With the fate of Japan suppliers in flux in the aftermath of earthquakes, tsunami and a nuclear meltdown, Apple is sticking with its partners in the country. On Apple's earnings conference call, Tim Cook, operating chief, was naturally asked about the supply chain outlook in Japan. Here are his key points:
Revenue will be $200 million lower in the third quarter due to Japan and that's factored into Apple's outlook.
The fiscal second quarter didn't have any impacts from Japan.
Apple's Japanese suppliers are delivering.
On that final point, Cook said:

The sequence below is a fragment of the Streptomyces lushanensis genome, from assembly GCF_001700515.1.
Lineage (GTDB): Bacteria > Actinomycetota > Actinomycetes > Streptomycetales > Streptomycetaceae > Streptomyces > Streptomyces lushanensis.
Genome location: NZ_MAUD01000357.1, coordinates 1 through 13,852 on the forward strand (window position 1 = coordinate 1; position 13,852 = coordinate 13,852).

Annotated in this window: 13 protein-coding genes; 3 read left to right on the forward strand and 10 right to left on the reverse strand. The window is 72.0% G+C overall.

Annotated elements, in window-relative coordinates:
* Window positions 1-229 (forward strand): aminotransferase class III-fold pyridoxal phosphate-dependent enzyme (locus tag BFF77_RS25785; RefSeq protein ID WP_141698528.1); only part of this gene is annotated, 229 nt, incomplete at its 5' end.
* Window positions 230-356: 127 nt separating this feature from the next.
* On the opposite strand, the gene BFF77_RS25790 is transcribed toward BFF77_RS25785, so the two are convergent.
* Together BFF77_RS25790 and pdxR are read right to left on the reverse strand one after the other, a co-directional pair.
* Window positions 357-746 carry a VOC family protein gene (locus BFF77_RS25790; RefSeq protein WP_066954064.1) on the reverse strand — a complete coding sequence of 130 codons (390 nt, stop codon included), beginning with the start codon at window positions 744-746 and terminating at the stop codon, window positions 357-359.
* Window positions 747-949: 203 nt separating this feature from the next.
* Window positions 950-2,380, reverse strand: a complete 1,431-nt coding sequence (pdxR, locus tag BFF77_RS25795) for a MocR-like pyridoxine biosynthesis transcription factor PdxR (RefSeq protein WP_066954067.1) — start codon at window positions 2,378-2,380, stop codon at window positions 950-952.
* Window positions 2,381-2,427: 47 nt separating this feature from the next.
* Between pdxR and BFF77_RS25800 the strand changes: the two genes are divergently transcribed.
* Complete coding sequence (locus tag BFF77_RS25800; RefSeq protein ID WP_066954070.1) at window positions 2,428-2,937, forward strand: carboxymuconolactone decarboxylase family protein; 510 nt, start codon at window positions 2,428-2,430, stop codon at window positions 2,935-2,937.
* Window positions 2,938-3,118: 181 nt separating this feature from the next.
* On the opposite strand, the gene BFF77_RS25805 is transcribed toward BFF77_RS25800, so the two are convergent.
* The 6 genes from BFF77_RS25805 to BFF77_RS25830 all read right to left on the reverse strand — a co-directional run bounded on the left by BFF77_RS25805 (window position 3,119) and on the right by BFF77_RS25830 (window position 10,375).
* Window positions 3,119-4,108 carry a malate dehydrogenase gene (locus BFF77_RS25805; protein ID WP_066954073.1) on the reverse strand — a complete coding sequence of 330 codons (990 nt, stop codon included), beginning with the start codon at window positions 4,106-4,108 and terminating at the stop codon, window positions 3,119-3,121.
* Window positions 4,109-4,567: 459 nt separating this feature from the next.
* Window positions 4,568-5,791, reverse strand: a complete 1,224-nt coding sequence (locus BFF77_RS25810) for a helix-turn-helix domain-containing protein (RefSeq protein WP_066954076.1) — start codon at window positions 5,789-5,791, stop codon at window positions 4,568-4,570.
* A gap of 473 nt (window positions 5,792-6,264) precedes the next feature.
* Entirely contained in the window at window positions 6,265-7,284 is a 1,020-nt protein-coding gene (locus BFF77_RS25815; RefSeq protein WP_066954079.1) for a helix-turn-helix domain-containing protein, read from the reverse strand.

Regarding our global supply chain, as a result of outstanding teamwork and unprecedented resilience of our partners, we did not have any supply or cost impact in our fiscal Q2 as a result of the tragedy, and we currently do not anticipate any material supplier cost impact in our fiscal Q3. To provide a bit more color on this, we source hundreds, literally hundreds, of items from Japan, and they range from components such as LCDs, optical drives, NAND flash and DRAM, to base materials such as resins, coatings, and foil that are part of the production process of several layers back in the supply chain. The earthquake and subsequent tsunami and the associated nuclear crisis caused disruption for many of these suppliers. And many unaffected suppliers have been impacted by power interruptions. But since the disaster, Apple employees have literally been working around the clock with our supplier partners in Japan and have been able to implement a number of contingency plans. Our preference from the beginning of this tragedy has been to remain with our long-term partners in Japan, and I have to say they have displayed an incredible resilience that I've personally never seen before in the aftermath of this disaster. So, while we do not anticipate -- currently anticipate any material impact to our component supply or costs in our fiscal Q3, we do need to caution everyone that this situation remains unpredictable given recent aftershocks, the uncertainty about the nuclear plant, and potential power interruptions. Further, there are some supply risks that are beyond the current quarter. And although we know of no issue today that we view as unsolvable, the situation is still uncertain and there's obviously no guarantees. For this reason, it's difficult to predict whether the issues created by the tragedy would impact revenues beyond Q3. However, I'll be happy to address Q4 on our next call in July.